The third one however can be answered right away. Not only is Jai showing signs of being wrapped around Tarana's little finger as she grows (he refers to her as his princess, need I say more...), the undeniable fact that my throne has already been whisked away is evident from the following conversation:

Picture this. The baby has just woken up and is stretching and opening her eyes. Ayaan and I are leaning over her cot and talking to her. It goes something like this:

Mama: Hi Sweetie Pie
Ayaan (perfectly mimicking Mama’s tone): Hi Sweetie Pie
Mama: Hi Girlie Whirlie
Ayaan: Hi Girlie Whirlie
Mama: Hi Baby Doll
Ayaan: Hi Baby Doll
Mama: Hi Little Pet
Ayaan: Hi Little Pet
Mama: Hi Princess
Ayaan (without missing a beat): Hi Queen

!!!!

Sunday, November 15, 2009

A Month and a Day of Tarana

Wow! I can’t believe I am already the mother of a one-month old and a month-old mother-of-two. You would think that the substantially reduced sleep would make time go slower, what with there being more awake hours in the day. But on the contrary, time seems to have whizzed by faster than usual...

Overall, things have been going well. To start with, Tarana did have her days and nights mixed up somewhat and she would sleep a LOT during the day and be bright and playful at 4 a.m. in the morning. But I have seen that settle down in the last couple of days. Her stretches of night sleep have been increasing from the initial pattern of waking every one and a half hours for a feed. It was as if she knew she turned a month old yesterday because last night, she actually slept a 4-hour stretch. I am going to wait and see if she repeats it over the next couple of days before declaring it a pattern…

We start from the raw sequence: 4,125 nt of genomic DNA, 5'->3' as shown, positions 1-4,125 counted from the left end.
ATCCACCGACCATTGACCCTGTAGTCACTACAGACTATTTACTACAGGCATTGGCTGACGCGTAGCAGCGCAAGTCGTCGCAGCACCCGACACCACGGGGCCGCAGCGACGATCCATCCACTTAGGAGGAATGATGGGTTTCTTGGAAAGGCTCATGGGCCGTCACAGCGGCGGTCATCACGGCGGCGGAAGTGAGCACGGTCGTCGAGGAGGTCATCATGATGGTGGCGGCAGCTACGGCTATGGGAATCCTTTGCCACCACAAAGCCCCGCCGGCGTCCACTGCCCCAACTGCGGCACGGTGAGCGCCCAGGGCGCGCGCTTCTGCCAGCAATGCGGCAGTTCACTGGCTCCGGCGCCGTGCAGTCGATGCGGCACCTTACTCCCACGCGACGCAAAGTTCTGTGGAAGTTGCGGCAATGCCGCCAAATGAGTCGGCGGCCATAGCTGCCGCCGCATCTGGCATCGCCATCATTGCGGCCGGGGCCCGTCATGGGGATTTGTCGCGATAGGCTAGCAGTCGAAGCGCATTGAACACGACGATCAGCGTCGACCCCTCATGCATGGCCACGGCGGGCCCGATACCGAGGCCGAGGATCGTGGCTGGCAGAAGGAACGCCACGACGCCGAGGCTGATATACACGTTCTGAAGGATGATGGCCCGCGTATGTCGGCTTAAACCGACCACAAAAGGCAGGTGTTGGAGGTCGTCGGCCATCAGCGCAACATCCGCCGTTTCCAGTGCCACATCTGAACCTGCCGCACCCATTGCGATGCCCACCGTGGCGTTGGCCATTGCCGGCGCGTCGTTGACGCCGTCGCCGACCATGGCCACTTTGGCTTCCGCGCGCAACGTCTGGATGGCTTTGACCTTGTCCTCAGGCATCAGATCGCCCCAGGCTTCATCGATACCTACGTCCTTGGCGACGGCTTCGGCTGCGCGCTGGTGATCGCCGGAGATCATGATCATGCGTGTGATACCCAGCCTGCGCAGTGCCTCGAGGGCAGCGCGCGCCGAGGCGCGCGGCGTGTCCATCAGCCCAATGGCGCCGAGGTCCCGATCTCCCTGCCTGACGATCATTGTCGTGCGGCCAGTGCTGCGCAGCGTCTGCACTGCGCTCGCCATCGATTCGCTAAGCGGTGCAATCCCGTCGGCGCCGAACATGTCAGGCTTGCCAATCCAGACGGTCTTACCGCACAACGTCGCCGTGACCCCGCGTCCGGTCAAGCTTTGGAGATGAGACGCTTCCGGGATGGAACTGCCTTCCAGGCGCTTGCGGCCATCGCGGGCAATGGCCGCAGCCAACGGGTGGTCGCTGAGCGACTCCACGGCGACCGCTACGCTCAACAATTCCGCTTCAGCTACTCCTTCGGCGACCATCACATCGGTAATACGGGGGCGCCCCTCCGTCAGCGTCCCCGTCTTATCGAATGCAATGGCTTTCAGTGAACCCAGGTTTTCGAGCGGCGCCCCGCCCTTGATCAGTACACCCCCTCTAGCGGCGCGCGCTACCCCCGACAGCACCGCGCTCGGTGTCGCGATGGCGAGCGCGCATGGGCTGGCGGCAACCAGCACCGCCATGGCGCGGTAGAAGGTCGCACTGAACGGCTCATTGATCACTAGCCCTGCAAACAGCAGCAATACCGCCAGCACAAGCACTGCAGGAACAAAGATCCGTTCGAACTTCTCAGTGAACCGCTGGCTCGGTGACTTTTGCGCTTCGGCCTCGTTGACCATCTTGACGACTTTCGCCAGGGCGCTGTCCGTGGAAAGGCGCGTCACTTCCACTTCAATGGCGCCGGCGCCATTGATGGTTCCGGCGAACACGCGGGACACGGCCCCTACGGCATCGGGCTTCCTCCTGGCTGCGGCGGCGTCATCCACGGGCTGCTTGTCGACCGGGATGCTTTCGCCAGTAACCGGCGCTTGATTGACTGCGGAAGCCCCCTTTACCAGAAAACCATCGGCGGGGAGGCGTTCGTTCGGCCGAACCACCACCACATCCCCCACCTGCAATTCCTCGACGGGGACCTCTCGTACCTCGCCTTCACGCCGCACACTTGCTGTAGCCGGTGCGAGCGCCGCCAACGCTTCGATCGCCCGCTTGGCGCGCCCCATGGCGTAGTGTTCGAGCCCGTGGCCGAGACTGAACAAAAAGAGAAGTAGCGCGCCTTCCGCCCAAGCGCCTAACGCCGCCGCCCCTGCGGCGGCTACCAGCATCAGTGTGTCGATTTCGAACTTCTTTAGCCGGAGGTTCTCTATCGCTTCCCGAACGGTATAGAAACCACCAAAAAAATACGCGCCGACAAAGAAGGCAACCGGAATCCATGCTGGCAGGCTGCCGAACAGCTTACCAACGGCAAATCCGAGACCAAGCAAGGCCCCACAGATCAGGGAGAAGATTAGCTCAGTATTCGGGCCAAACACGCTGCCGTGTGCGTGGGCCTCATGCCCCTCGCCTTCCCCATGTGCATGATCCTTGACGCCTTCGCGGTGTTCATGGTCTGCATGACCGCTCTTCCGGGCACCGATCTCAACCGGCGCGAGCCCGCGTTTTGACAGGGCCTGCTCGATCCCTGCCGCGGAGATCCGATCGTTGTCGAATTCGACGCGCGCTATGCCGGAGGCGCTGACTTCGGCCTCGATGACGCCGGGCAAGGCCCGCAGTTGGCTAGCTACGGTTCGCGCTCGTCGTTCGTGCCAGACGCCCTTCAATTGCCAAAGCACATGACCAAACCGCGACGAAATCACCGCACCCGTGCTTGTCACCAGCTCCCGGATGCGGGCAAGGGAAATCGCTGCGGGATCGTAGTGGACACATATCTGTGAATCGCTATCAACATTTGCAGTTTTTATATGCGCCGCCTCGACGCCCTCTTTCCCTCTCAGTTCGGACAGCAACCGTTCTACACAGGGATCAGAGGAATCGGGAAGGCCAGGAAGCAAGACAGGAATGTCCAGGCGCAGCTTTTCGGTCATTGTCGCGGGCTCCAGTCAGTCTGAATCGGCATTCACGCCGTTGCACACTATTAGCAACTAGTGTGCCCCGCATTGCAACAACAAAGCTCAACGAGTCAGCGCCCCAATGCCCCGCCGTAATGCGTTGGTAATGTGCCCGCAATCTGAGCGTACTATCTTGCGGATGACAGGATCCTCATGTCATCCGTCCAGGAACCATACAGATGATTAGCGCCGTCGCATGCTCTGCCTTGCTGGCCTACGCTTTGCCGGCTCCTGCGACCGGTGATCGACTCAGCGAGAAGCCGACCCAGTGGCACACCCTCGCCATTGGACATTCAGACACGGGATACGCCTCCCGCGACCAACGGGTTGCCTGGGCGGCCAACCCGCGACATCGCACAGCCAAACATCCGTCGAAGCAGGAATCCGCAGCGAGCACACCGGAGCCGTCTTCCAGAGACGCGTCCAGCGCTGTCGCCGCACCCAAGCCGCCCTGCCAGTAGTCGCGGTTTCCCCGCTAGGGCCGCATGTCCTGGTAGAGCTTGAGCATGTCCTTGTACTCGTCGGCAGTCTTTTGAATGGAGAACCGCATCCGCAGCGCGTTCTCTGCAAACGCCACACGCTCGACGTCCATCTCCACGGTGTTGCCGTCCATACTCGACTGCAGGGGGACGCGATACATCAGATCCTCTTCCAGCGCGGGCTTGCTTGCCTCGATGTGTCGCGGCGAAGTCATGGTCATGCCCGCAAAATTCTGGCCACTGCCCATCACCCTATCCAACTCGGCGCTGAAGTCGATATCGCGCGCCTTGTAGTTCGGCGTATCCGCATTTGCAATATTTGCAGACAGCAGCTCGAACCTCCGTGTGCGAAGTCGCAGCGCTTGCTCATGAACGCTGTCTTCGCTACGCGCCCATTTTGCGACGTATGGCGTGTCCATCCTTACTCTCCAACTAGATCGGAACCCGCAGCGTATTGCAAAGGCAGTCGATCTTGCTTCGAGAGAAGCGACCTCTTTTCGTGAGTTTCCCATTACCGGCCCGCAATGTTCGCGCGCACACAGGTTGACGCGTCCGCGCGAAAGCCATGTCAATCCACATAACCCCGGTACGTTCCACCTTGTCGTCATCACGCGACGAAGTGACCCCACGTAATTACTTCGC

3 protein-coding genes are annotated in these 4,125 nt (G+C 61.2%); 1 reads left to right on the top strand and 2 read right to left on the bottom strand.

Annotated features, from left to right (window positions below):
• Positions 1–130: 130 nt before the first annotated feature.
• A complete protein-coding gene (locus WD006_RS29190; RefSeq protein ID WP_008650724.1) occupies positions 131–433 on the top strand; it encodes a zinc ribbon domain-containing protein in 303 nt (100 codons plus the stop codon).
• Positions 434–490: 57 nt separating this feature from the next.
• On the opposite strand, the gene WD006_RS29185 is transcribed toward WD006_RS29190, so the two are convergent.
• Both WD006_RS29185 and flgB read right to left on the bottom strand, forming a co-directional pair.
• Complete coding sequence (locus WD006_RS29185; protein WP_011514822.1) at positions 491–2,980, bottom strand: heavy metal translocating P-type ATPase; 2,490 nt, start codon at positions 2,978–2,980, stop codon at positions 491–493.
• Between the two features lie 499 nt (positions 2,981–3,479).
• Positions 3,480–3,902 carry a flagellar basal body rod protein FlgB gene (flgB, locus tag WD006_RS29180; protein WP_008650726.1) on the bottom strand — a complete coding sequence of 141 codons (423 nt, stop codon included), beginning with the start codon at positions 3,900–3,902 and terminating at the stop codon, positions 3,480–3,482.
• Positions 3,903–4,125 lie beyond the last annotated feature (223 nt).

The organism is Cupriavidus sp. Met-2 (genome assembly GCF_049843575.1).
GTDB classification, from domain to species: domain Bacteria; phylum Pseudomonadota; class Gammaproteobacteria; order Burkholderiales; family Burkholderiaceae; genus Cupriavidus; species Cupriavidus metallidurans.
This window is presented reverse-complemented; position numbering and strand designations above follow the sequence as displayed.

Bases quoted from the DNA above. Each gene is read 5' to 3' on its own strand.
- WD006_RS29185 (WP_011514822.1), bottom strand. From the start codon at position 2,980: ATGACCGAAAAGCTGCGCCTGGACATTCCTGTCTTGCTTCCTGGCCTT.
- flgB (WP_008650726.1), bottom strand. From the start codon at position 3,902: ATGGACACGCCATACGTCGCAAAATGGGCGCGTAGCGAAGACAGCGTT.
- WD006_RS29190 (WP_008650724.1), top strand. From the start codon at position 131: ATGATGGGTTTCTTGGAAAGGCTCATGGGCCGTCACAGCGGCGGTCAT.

Ayaan has been absolutely brilliant about the new baby. He clearly adores her and his first question when he gets home from school or waks up from his nap is ‘Where is the baby?’ Whenever she is awake, his aim is to get the baby to look at him and then squeal ‘Look Mama, she is looking at me!’ and to this end, he is quite happy to sit next to her and wave rattles in her face.

He has been quite accommodating with the amount of time he needs from me too. Other than a few sacred activities, he has been quite okay with doing stuff with Jai and/ or my mom – the non-negotiables being his morning milk, an hour of computer games when he gets back from school, the weekend cartoons and the bedtime story. Even for these, he is okay if I need to feed Tarana in parallel. I have to say that he has totally exceeded my expectations of him as a big brother so far and I am terribly proud of him…

His excitement at celebrating her first-month birthday yesterday had to be seen to be believed. He showed a great deal of initiative planning it out. He insisted his Dadda take him to a bakery where he picked out a cake for Girlie. Then he nagged us all endlessly till we got the cake and candles together. He took the responsibility of blowing out the candles on her behalf very seriously and blew out the candles three times before the camera was ready. He then proceeded to cut the cake with his very own orange knife and served us all miniscule portions of the same. It was all very cute. Here's a picture of him all set to celebrate :)